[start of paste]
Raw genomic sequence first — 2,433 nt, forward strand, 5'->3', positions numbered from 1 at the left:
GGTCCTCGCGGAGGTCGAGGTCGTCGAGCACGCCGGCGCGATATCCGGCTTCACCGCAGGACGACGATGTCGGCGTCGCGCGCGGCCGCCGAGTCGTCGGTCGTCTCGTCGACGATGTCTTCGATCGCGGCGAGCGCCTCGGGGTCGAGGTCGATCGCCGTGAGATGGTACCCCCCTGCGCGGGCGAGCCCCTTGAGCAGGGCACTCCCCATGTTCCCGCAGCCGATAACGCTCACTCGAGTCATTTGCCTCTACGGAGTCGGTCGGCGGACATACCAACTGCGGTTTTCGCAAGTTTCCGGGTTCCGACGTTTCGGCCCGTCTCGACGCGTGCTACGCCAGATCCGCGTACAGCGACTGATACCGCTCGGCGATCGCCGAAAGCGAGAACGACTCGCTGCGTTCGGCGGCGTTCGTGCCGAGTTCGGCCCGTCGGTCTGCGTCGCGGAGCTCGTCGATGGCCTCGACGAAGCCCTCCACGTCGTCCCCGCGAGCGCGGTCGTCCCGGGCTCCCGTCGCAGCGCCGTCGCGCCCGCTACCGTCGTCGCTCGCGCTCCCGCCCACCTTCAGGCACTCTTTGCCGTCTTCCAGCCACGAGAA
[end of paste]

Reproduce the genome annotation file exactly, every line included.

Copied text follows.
Raw genomic sequence first — 2,433 nt, forward strand, 5'->3', positions numbered from 1 at the left:
GGTCCTCGCGGAGGTCGAGGTCGTCGAGCACGCCGGCGCGATATCCGGCTTCACCGCAGGACGACGATGTCGGCGTCGCGCGCGGCCGCCGAGTCGTCGGTCGTCTCGTCGACGATGTCTTCGATCGCGGCGAGCGCCTCGGGGTCGAGGTCGATCGCCGTGAGATGGTACCCCCCTGCGCGGGCGAGCCCCTTGAGCAGGGCACTCCCCATGTTCCCGCAGCCGATAACGCTCACTCGAGTCATTTGCCTCTACGGAGTCGGTCGGCGGACATACCAACTGCGGTTTTCGCAAGTTTCCGGGTTCCGACGTTTCGGCCCGTCTCGACGCGTGCTACGCCAGATCCGCGTACAGCGACTGATACCGCTCGGCGATCGCCGAAAGCGAGAACGACTCGCTGCGTTCGGCGGCGTTCGTGCCGAGTTCGGCCCGTCGGTCTGCGTCGCGGAGCTCGTCGATGGCCTCGACGAAGCCCTCCACGTCGTCCCCGCGAGCGCGGTCGTCCCGGGCTCCCGTCGCAGCGCCGTCGCGCCCGCTACCGTCGTCGCTCGCGCTCCCGCCCACCTTCAGGCACTCTTTGCCGTCTTCCAGCCACGAGAA